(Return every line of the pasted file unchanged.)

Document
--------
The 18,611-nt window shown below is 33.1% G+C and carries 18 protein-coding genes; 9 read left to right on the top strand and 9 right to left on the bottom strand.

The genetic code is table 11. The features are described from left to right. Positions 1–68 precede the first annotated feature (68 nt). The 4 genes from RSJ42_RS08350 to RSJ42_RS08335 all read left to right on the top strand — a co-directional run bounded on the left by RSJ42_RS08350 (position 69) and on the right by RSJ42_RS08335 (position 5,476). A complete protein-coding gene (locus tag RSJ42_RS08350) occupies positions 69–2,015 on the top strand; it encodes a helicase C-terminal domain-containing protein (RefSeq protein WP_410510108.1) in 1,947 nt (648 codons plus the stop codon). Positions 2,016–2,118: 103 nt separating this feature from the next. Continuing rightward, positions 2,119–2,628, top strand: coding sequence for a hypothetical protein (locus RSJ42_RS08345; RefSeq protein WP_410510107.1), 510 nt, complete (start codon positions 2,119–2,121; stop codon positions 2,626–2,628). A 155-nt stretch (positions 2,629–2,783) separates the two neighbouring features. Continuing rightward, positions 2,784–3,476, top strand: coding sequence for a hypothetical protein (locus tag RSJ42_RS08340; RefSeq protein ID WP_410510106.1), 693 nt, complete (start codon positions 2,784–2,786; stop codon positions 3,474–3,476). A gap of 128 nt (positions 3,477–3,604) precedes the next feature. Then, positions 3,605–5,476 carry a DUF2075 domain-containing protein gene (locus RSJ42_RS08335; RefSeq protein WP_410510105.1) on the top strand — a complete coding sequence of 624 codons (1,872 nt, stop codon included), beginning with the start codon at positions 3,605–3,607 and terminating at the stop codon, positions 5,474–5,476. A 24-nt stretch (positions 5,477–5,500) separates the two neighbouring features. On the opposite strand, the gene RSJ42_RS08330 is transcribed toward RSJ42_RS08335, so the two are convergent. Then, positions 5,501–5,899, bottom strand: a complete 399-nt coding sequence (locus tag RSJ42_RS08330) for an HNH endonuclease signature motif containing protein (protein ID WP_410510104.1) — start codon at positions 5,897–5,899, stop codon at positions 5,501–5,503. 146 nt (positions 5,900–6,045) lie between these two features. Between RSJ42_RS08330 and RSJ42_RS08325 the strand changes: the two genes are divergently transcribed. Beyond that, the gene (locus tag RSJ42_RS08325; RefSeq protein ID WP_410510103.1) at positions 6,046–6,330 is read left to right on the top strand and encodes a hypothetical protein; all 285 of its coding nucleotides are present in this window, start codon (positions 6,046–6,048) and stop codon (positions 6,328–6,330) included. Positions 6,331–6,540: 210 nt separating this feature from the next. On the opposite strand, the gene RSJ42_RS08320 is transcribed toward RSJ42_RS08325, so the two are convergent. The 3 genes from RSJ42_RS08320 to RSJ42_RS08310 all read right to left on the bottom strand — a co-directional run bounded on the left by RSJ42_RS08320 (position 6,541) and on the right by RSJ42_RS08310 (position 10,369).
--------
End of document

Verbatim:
The 18,611-nt window shown below is 33.1% G+C and carries 18 protein-coding genes; 9 read left to right on the top strand and 9 right to left on the bottom strand.

The genetic code is table 11. The features are described from left to right. Positions 1–68 precede the first annotated feature (68 nt). The 4 genes from RSJ42_RS08350 to RSJ42_RS08335 all read left to right on the top strand — a co-directional run bounded on the left by RSJ42_RS08350 (position 69) and on the right by RSJ42_RS08335 (position 5,476). A complete protein-coding gene (locus tag RSJ42_RS08350) occupies positions 69–2,015 on the top strand; it encodes a helicase C-terminal domain-containing protein (RefSeq protein WP_410510108.1) in 1,947 nt (648 codons plus the stop codon). Positions 2,016–2,118: 103 nt separating this feature from the next. Continuing rightward, positions 2,119–2,628, top strand: coding sequence for a hypothetical protein (locus RSJ42_RS08345; RefSeq protein WP_410510107.1), 510 nt, complete (start codon positions 2,119–2,121; stop codon positions 2,626–2,628). A 155-nt stretch (positions 2,629–2,783) separates the two neighbouring features. Continuing rightward, positions 2,784–3,476, top strand: coding sequence for a hypothetical protein (locus tag RSJ42_RS08340; RefSeq protein ID WP_410510106.1), 693 nt, complete (start codon positions 2,784–2,786; stop codon positions 3,474–3,476). A gap of 128 nt (positions 3,477–3,604) precedes the next feature. Then, positions 3,605–5,476 carry a DUF2075 domain-containing protein gene (locus RSJ42_RS08335; RefSeq protein WP_410510105.1) on the top strand — a complete coding sequence of 624 codons (1,872 nt, stop codon included), beginning with the start codon at positions 3,605–3,607 and terminating at the stop codon, positions 5,474–5,476. A 24-nt stretch (positions 5,477–5,500) separates the two neighbouring features. On the opposite strand, the gene RSJ42_RS08330 is transcribed toward RSJ42_RS08335, so the two are convergent. Then, positions 5,501–5,899, bottom strand: a complete 399-nt coding sequence (locus tag RSJ42_RS08330) for an HNH endonuclease signature motif containing protein (protein ID WP_410510104.1) — start codon at positions 5,897–5,899, stop codon at positions 5,501–5,503. 146 nt (positions 5,900–6,045) lie between these two features. Between RSJ42_RS08330 and RSJ42_RS08325 the strand changes: the two genes are divergently transcribed. Beyond that, the gene (locus tag RSJ42_RS08325; RefSeq protein ID WP_410510103.1) at positions 6,046–6,330 is read left to right on the top strand and encodes a hypothetical protein; all 285 of its coding nucleotides are present in this window, start codon (positions 6,046–6,048) and stop codon (positions 6,328–6,330) included. Positions 6,331–6,540: 210 nt separating this feature from the next. On the opposite strand, the gene RSJ42_RS08320 is transcribed toward RSJ42_RS08325, so the two are convergent. The 3 genes from RSJ42_RS08320 to RSJ42_RS08310 all read right to left on the bottom strand — a co-directional run bounded on the left by RSJ42_RS08320 (position 6,541) and on the right by RSJ42_RS08310 (position 10,369).